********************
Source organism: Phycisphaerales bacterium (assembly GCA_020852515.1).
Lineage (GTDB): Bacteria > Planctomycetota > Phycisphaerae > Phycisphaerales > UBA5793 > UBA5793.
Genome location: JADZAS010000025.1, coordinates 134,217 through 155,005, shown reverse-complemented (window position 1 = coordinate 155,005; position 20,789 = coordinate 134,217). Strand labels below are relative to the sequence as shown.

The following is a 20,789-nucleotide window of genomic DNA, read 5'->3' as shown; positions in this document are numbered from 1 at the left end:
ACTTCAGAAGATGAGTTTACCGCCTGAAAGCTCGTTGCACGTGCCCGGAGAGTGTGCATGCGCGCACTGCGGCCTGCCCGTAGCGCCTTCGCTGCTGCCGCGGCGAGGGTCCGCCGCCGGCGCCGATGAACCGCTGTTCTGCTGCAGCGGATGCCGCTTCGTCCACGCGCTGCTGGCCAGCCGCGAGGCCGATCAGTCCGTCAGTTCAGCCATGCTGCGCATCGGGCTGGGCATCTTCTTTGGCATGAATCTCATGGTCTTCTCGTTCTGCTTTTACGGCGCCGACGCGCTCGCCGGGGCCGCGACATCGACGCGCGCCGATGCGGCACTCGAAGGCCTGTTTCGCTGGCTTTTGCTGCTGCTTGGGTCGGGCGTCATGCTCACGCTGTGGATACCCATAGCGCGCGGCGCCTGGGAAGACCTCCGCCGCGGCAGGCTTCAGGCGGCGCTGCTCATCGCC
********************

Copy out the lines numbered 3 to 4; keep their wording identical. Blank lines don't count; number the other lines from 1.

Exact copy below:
Genome location: JADZAS010000025.1, coordinates 134,217 through 155,005, shown reverse-complemented (window position 1 = coordinate 155,005; position 20,789 = coordinate 134,217). Strand labels below are relative to the sequence as shown.

The following is a 20,789-nucleotide window of genomic DNA, read 5'->3' as shown; positions in this document are numbered from 1 at the left end: